By Dave Simpson
At its annual Vision conference for customers and partners last month, Symantec did not introduce many new storage products, but the company did announce the completion of an integration project that covers both existing and enhanced products. The company’s Data Center Foundation (DCF) combines Veritas NetBackup (which now includes CommandCentral Service), Storage Foundation, i3 application performance management (APM) tools, and the newer Server Foundation software.
However, although integrating various management suites is a benefit for IT managers, Symantec still has work to do to fully integrate all its management suites-as do all of its competitors, according to analysts.
“The DCF suites have a similar look and feel from a dashboard console perspective, but they’re not truly integrated in the sense that they all share the same database so that you’re pulling from a single database when you generate reports,” says Dianne McAdam, director of enterprise information assurance at The Clipper Group consulting firm. “Symantec isn’t there yet, although it’s on their road map, as it is with all their competitors’. All the big vendors are struggling with this because of all the acquisitions.”
But some users think that Symantec is doing a better job than some of its competitors in the area of integration. “Both Veritas and Symantec have made a lot of acquisitions, but the company has done a very good job-compared to some of its competitors-at integration,” says Brad Wood, senior director of enterprise technology at Corrections Corporation of America, a provider of services for correctional institutions.
Symantec’s pitch is for users to standardize on the company’s software for virtually all aspects of management in the data center-including applications, databases, servers, and storage platforms-to reduce the cost and complexity of managing heterogeneous environments.
Analysts note that it’s a bold move because it would require users to move away from the general practice of choosing “best-of-breed” products from multiple vendors. (Of course, Symantec executives counter-argue that their products are, in fact, “best of breed.”)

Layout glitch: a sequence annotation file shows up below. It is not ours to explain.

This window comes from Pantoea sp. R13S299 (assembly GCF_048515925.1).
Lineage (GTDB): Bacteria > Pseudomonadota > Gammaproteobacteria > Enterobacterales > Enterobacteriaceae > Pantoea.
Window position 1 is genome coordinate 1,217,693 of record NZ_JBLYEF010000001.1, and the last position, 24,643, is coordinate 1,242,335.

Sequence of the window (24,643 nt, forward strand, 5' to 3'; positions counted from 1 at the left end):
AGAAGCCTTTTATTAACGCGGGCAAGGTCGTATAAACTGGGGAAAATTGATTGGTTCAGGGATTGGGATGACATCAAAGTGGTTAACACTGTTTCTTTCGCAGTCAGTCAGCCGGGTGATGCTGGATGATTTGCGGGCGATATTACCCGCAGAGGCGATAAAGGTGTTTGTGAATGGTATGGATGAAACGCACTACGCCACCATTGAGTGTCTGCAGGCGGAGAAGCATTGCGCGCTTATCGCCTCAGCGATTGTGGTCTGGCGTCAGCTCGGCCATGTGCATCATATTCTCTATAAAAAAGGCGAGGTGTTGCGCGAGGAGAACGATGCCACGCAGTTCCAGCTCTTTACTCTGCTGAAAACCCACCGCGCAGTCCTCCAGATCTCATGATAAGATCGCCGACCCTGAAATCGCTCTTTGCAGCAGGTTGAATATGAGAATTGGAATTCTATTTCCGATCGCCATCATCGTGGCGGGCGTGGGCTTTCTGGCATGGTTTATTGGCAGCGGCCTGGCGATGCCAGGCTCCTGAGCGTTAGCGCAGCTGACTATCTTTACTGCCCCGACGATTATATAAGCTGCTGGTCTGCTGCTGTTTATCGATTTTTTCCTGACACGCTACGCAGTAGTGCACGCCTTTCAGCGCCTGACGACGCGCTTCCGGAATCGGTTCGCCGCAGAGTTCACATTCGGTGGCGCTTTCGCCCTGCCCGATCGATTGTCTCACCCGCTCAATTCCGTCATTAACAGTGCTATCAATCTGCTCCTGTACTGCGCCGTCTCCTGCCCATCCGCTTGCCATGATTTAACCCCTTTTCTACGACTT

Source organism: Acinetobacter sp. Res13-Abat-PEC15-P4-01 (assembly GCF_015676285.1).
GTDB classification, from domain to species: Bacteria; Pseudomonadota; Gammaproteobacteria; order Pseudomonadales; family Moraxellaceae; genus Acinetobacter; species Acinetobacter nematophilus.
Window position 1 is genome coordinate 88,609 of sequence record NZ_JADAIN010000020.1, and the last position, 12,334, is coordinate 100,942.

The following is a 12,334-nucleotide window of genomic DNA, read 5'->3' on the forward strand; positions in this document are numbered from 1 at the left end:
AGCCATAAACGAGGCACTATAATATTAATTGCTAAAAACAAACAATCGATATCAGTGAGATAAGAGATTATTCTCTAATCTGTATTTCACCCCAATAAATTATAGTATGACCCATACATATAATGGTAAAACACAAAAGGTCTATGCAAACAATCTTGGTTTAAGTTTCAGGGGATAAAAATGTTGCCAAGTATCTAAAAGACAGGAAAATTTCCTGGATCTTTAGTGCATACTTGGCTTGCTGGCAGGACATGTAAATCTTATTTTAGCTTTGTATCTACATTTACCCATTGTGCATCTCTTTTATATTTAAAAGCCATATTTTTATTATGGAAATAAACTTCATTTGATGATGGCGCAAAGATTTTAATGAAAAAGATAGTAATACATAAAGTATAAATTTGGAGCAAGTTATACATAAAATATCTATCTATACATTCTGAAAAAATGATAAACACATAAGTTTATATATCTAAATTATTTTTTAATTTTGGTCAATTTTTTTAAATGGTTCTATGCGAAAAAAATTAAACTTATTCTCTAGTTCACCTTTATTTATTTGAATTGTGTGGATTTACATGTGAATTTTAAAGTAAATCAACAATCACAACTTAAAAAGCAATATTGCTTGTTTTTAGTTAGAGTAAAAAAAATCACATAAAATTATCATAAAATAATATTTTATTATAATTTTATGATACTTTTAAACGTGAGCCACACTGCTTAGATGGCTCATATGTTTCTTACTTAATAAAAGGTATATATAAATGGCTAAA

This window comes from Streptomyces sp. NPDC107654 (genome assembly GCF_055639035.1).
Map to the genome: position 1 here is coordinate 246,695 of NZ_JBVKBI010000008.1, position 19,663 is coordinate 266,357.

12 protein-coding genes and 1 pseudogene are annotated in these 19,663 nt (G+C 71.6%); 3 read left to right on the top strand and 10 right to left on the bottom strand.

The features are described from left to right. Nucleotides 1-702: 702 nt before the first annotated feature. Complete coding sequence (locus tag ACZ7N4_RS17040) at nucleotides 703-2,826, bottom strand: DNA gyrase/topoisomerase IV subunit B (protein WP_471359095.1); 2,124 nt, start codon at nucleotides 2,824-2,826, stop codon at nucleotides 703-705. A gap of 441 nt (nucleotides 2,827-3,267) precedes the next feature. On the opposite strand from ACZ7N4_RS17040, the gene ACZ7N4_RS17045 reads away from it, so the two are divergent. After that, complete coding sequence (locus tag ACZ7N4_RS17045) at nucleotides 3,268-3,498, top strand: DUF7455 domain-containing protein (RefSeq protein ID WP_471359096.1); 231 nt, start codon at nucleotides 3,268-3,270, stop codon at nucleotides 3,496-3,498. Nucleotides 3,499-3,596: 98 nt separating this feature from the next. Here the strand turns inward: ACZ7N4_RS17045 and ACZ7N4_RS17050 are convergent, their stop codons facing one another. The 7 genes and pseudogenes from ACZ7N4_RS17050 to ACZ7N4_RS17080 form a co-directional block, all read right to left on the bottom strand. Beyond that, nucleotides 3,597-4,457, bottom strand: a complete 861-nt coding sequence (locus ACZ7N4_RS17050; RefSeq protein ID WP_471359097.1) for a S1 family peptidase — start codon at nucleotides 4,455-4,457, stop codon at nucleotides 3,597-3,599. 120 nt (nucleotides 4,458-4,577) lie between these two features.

“In an ideal world we’d have industry standards-as opposed to standardization on one vendor’s products-so IT managers could choose whatever software products they want, but we’re a long way away from that despite the SMI-S management standard,” says McAdam.
Data Center Foundation supports virtually all operating systems, and Symantec claims to support storage arrays from EMC, Hewlett-Packard, Hitachi Data Systems, IBM, Network Appliance, Sun, and other vendors. The DCF suite has also been optimized for specific applications such as Oracle, DB2, Sybase, SAP, Oracle Applications, BEA WebLogic, IBM WebSphere, and other applications.
Symantec also introduced the 5.0 version of its Storage Foundation software for storage management and virtualization, which includes Veritas Volume Manager, File System, and CommandCentral Storage. New features in the 5.0 version include enhanced centralized management and virtualization capabilities, as well as broader support for specific applications and databases, and the addition of Storage Foundation Management Server, a Web-based tool for centralized multi-host management and data migration.
In addition, Storage Foundation 5.0 includes functions such as Dynamic Storage Tiering (DST), Dynamic Multi-Pathing (DMP), and Volume Replicator. Symantec also added Veritas CommandCentral Storage to the Storage Foundation 5.0 suite.
Storage Foundation 5.0 will be released in the next quarter. In a departure from Symantec’s practice of phasing in support for various operating systems, Storage Foundation 5.0 will be released for all supported operating systems simultaneously.
In another departure from its standard practices, Symantec released a free downloadable version of the software, dubbed Veritas Storage Foundation Basic, which is designed for sites that do not exceed four volumes, four file systems, and/or two processors in a single physical system. Support is optional.
The new Veritas Server Foundation software combines server configuration management, provisioning, and clustering and is based on Veritas Configuration Manager (which in turn, is based on software that Symantec acquired from Relicore), Provisioning Manager (formerly called OpForce), and an enhanced version of Cluster Server.
Symantec’s server management capabilities may give the company an edge over some of its more storage-centric competitors. “Symantec has a lot of heterogeneous server management features, as well as provisioning, clustering, etc., so they may have a leg up on their competitors in that space,” says McAdam.
Finally, Symantec introduced Veritas NetBackup 6.0 PureDisk Remote Office Edition software, which is a disk-based backup-and-recovery platform for backing up remote offices (see “Symantec tackles branch office backup,” InfoStor, May 2006, p. 11).